Conservatorship and Adult Guardianship through Britney Spears case

By | September 4, 2021
Conservatorship and Adult Guardianship

Last Updated on by Admin LB

This article on ‘Conservatorship and Adult Guardianship through Britney Spears case’ is written by Pranava Pishati and focuses on the concepts of conservatorship and adult guardianship in the light of the Britney Spears case.

I. Introduction

In recent times we’ve all come across the hashtag #freeBritney on numerous social media platforms. To provide some context on who is Britney and why are people spreading tweets about liberating Britney spears? Britney spears is a popular American singer/songwriter who is widely acknowledged for influencing teen music in the 1990s and early 2000s.

She had multiple public mental breakdowns in 2008 and was diagnosed with dementia; since then, she has been subjugated by conservatorship abuse. Her father James Spears controlled the entire conservatorship, which she had been a part of.

This well-known singer has never made a decision on her own since the court issued conservatorship. She was constrained by the conservator’s/guardian’s terms in everything she did, from selecting shows to deciding where she resides. With the help of the Britney Spears case, this article provides a rudimentary introduction of conservatorship and its abuse.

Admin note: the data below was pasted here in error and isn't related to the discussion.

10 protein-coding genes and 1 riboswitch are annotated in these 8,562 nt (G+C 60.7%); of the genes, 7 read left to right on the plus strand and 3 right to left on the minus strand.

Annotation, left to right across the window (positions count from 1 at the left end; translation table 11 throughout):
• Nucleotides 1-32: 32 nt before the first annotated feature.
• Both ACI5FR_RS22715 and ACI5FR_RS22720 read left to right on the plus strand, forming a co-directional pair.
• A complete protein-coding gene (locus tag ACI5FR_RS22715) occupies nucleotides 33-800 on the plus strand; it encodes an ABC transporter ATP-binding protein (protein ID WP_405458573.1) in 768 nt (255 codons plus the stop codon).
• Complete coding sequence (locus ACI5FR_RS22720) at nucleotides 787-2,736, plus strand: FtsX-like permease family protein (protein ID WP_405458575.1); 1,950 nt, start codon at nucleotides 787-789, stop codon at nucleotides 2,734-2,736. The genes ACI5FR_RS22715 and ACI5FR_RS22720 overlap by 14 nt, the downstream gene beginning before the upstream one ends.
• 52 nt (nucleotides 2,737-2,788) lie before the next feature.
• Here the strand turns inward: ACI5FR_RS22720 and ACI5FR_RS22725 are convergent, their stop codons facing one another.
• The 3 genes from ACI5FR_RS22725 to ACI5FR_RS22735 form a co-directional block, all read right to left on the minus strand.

II. Conservatorship and Adult Guardianship

Guardian and conservator are terms that are often used interchangeably. A person’s guardian or conservator is in charge of making choices about the diagnosed person’s care and living arrangements. A guardianship or conservatorship of the property is tasked with managing the diagnosed person’s possessions and finances. In certain states, both scenarios are referred to as guardians.

In other states, these circumstances are referred to as conservatorships. There are several governments that make a clear distinction between the two terms. but with regard to Britney spear’s case, both guardian and conservator are similar.

When a person is diagnosed with dementia or Alzheimer’s, the courts believe that they are unable to make significant life decisions and they provide legal authority to act on their behalf. Before their condition advances, the affected person normally contributes to determining who the conservator is. In the absence of someone with the legal capacity to act a court may appoint a guardian.

The court may appoint the same individual to manage the diagnosed person’s life and property. In Britney Spears’ conservatorship, it is now split into two parts – one is for her estate and financial affairs, the other is for her as a person.  But earlier her father was in charge of both the parts.

The individual’s guardian is authorized to make decisions concerning the diagnosed person’s life and person, including health care decisions and place of residence. The guardian is responsible for arranging for the ward’s personal care, upkeep, and support of medical and other essential services. The activities of a person’s guardian must always be in the best interests of the ward.

Guardian of the estate is in charge of the diagnosed person’s financial affairs and is entrusted with managing, protecting, preserving, and disposing of the ward’s estate in accordance with the law and, like the guardian of the person, in furtherance of the ward’s best interests[1]. The conservator is required to use the estate’s assets to provide for the care and maintenance of the ward or a person to whom the ward is legally obligated to support.